The LA Times did something today that newspapers and major magazines never do — they reviewed a published screenplay of a recent film, Akiva Goldsman’s adaptation of THE DAVINCI CODE. The book critic’s opinion of the script is secondary to the extraordinary nature of the review itself, which probably never would been printed (or even assigned) if not for the fact that the film had one of the biggest opening weekends in movie history. Which, perhaps, is why the anonymous editor felt it necessary to preface the review with his rationale for publishing it:
"The Da Vinci Code" is not just a mega-selling book, not just a
crowd-drawing movie, it’s also, at $21.95, an "illustrated screenplay"
replete with storyboards, stills from the movie, musings by author Dan
Brown and the movie’s principals and boxes of production trivia (such
as " ‘The Da Vinci Code’ had 25 revisions over six months" and
"Twenty-four rue Haxo doesn’t actually exist in Paris.") At the heart
of the "official making-of-the-movie book," though, is Akiva Goldsman’s
script. The Times asked film and book critic Charles Taylor to consider
how it plays on the page.
Screenplays are published all the time but are never taken seriously (or noticed at all) by the general media, only by the script-craft magazines. Does this mean we’ll start seeing more published screenplays reviewed by the LA Times? I doubt it. But still, in its own way, it’s something of a watershed event.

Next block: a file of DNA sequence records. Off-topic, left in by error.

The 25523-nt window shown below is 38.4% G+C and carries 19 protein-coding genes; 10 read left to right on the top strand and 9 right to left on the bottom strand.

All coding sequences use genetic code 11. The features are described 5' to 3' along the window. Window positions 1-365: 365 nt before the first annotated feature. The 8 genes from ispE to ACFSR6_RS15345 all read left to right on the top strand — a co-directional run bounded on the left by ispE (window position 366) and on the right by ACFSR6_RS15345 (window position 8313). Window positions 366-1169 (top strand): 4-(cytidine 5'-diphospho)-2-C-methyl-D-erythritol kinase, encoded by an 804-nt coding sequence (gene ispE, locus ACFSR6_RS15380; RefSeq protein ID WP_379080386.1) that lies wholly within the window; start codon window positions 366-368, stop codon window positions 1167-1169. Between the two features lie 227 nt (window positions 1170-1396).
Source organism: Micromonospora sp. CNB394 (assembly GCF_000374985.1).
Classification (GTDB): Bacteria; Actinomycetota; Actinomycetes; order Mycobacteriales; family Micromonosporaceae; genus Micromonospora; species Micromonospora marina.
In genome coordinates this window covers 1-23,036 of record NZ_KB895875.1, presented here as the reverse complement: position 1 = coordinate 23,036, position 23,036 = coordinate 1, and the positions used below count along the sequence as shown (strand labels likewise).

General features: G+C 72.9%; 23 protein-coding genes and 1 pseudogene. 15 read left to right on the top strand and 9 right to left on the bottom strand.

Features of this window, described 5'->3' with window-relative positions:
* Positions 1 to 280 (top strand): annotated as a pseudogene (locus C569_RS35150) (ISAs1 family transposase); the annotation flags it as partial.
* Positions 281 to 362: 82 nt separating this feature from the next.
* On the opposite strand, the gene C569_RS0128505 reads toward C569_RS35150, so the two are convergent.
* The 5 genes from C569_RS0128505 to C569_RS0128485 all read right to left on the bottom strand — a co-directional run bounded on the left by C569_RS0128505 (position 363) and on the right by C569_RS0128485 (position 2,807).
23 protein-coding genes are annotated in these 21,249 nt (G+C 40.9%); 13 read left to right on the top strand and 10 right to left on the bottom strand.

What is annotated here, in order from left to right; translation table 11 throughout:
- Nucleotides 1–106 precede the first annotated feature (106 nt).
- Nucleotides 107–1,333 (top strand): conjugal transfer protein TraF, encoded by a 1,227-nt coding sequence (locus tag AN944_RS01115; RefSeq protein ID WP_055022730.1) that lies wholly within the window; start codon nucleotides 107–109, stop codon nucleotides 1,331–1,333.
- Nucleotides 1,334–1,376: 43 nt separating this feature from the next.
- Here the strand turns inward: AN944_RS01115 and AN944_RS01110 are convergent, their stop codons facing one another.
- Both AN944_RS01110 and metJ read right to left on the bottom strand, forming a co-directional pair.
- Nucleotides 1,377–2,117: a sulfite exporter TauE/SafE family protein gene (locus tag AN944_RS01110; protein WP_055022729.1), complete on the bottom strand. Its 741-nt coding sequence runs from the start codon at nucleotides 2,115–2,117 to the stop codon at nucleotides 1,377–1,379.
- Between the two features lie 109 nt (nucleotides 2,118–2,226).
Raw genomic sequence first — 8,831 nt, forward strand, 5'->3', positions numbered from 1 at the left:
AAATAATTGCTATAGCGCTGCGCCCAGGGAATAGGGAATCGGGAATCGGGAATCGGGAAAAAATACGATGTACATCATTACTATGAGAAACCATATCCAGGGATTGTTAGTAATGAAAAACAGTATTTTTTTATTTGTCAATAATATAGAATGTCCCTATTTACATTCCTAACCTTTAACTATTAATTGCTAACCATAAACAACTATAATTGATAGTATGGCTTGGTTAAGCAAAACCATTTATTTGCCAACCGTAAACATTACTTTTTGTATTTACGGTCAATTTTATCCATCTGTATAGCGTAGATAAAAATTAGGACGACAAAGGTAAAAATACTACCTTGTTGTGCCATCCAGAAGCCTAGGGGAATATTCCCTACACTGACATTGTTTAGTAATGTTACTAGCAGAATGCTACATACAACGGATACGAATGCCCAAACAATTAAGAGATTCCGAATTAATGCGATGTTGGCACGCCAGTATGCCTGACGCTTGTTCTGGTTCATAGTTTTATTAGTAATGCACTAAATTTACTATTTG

7 thoughts on “Reviewing the Script”
Good for the LA Times; hopefully next time they’ll pick a script to review based on merit and not (box office) worth. Goldsman’s script is as silly and exposition heavy as Brown’s book. Were the idea behind the “DVC” not so captivating, this book would have flown as under the radar as Brown’s previous works.
I don’t think so. The script followed the book to the letter. I didn’t find it to be “exposition heavy” as some say. The hook is claiming Jesus left offspring. That’s what drew multiple millions of readers in.
Screenwriters are the most underappreciated people on earth. Screenwriters are the ones who should have their names up in lights, not actors. A great screenplay can make even an idiot director or an imbecile actor look splendid. We remember Shakespeare, not his players.
Watershed event? You must be high.
It’s a novelty review.
Jim’s right: it’s a freak event. And should stay that way. Reviewing scripts is pointless — they’re not even meant to be read. All it does is take away space that could have been given to an actual book.
Maybe they had nothing else to do and decided to go for it since the movie did so well at the box office. Probably a waste of print and stuff, but I’m wililng to bet someone found it amusing.
They are up in lights in the credits, but a pittance compared to the actors indeed. It’s the magnification and the image that rules. As a SAG member and a writer, albeit not very far up the ladder in either, I can appreciate the torrid trail to success in both. I spent a lot of time, days, weeks, months watching and working with actors including Tom Cruise and Dick Van Dyke. They make it look easy, but it isn’t by a long shot.